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Second Pattern Senior Forestry Officials Model 1903

Article about: I am very excited to be able to share a very rare variation of the Second Pattern Senior Forestry officials Model 1903 Dirk.This is a very unusual curved saya variation and the piece is equi

  1. #31


    Of course, wearing pure samurai swords even from the 18th Century or whatever was allowed with official blessings from the Ministry of War, because of the sword shortage . I have written all that already. Adding a Mon is the same as writing your name on it, nothing unusual at all. And an officer adding a personal touch by changing the Tsuba is also nothing, as officers had immunity to the peer pressure that plagued enlisted men.

    What we are talking about here is changing an insignia of rank on a dagger like a Lt. deciding to wear a Major's boards.

  2. #32


    Ok, thanks! Looks like I need to start getting educated on dirks and their culture. I haven't studied them at all.

  3. #33


    I am hoping this thread will help us all Bruce, I myself would be interested in joining that club! I dont think until recently it has been a widely visited topic at least in the way German daggers have been studied. I really never knew there were as many variations beside the standard Naval dirks until I picked up the Fuller and Gregory book.I am sure as with all studies more information will come to light and I certainly appreciate all the input from everyone Looking forward to hopefully being able to solve this mystery. Regards,Geoff

  4. #34


    Well..a friend of mine gave me a lead last night and I thought I would throw it out there in the hopes someone might have a copy of a book called "Japanese pattern dirks" by the late Ken Banks I was told there was some info that may be helpful Again one has to wonder if it is fact or just conjecture.Unfortunately the book is out of print and VERY difficult to find anywhere.All help appreciated.Regards,Geoff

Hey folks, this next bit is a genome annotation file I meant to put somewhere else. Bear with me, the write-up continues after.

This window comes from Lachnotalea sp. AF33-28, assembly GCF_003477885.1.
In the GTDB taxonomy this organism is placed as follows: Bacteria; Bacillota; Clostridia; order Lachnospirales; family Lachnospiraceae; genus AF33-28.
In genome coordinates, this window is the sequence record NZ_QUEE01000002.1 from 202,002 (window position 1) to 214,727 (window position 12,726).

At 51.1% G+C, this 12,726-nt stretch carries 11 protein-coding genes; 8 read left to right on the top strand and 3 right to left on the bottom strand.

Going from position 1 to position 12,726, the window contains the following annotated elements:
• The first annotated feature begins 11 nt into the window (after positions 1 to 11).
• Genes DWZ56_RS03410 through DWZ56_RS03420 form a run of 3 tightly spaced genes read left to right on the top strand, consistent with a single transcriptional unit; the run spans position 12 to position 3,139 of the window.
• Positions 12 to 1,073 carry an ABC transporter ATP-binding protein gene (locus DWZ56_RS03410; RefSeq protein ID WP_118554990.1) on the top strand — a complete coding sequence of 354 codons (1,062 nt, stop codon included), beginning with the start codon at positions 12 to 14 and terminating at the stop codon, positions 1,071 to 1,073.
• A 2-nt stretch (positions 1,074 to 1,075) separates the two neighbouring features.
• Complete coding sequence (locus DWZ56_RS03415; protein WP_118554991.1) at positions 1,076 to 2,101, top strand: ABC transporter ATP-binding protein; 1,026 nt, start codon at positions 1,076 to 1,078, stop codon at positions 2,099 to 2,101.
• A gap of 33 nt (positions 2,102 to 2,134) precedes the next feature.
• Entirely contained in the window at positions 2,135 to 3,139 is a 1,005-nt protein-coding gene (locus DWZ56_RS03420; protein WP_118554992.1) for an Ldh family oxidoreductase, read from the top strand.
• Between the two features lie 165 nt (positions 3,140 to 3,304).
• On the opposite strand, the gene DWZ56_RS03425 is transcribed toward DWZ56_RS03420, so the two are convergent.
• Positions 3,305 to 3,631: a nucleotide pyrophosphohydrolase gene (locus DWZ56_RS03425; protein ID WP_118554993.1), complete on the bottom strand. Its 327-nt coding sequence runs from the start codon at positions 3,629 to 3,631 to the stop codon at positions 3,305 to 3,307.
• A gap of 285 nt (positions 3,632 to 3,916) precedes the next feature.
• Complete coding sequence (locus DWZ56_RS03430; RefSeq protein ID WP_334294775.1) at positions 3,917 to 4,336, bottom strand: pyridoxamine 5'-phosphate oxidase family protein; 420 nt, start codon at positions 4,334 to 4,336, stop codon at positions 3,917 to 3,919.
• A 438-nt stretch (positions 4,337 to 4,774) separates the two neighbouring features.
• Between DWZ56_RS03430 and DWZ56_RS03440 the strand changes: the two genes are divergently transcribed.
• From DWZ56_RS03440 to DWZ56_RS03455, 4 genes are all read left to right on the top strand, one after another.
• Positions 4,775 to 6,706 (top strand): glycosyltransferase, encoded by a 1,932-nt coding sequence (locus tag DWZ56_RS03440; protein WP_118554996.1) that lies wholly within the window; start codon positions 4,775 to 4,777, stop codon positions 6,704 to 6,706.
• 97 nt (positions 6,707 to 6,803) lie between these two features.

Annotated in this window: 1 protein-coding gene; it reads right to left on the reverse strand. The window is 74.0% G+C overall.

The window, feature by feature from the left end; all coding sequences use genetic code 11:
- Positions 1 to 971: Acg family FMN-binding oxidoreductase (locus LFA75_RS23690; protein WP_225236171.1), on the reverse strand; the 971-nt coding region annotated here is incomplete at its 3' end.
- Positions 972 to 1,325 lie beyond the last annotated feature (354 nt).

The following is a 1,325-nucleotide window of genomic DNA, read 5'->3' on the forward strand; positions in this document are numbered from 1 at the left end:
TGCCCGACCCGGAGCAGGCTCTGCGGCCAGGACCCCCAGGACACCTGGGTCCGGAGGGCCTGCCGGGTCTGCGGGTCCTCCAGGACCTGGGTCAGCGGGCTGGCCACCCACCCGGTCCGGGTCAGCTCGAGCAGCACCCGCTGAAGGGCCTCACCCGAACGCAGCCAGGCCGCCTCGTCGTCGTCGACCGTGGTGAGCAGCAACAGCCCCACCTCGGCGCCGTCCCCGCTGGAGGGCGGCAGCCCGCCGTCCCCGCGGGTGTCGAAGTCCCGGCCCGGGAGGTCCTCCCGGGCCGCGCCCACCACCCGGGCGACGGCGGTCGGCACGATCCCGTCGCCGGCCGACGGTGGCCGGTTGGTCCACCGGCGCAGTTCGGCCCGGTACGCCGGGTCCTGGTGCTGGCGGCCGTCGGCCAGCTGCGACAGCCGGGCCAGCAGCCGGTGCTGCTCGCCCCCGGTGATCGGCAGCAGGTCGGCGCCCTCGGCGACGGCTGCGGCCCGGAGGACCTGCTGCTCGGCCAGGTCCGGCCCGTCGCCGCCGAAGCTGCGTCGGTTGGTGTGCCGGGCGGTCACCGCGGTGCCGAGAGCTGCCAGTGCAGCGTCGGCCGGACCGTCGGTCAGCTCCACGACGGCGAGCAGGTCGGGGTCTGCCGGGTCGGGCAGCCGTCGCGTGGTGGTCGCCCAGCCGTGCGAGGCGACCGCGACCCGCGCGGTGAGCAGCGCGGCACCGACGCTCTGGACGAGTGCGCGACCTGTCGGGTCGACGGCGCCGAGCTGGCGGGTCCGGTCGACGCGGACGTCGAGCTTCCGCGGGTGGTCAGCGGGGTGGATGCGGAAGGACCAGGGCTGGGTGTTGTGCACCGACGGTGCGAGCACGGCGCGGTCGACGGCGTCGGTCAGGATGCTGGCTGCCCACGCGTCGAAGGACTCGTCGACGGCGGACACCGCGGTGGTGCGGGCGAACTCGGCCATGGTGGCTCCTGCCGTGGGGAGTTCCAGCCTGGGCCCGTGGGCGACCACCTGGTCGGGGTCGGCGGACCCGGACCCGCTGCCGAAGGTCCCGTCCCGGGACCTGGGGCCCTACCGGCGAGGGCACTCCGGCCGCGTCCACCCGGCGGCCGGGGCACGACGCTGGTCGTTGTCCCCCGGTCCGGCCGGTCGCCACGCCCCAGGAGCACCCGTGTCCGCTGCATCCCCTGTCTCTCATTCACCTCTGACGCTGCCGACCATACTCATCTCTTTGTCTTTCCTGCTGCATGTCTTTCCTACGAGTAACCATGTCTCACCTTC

5. #35

    Default Dirk

    Ken was a friend of mine. He presented me with a copy of his book about a year before he died. The images are quite good and remind me of the ones that you produce! Is there anything that you need from the book? Let me know and I should be able to help you out. The book is primarily about photographs, however, and not a lot in the way of research. There is a short explanation listed below each image.....



  6. #36


    Hello Dr.Mike,Thank you for your very kind words and offer! If it would be possible to get a scan of anything at all resembling the type of dirk this thread is about I would greatly appreciate it. Although I have never seen anything but the cover I am sure the photographs are very valuable as reference material.Perhaps there is a clue somewhere to lead in the right direction.I think people who have a genuine interest in the hobby are happy to share their knowledge and I am sure Ken would be happy to know that his book was being put to good use! Best regards,Geoff

  7. #37


    Sending you a PM as we speak...



  8. #38


    Thanks to the Great generosity of a friend I was able to borrow this difficult to find book to obtain the scans to continue my quest.Although the Author lost his battle
    with cancer, his love of the hobby can still be shared with others and I think he would be happy to know his book and images are continuing to move our knowledge forward.I have decided to post four scans that most closely resemble the dagger we have been discussing.There are obvious differences but perhaps it will give a more solid direction to investigate.To be totally honest,I never realized there was such a variety of dirks worn during the Meji and Showa periods.I find it quite interesting and due to my lack of knowledge I will use the title the author originally put with the images.He openly states "This book is not meant to be scholarly or definitive" but it does show many variations of dirks I never knew existed.Again any comments theories or suggestions on how to find out what organization this dirk
    belonged to are welcomed! Regards,Geoff

    Forester's Dirk (Ministry)- Second Pattern (1903)
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  9. #39


    Junior Forester's Dirk (Ministry) Second Pattern (1903)
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  10. #40


    Senior Forester's Dirk (Ministry) Second Pattern (1903)
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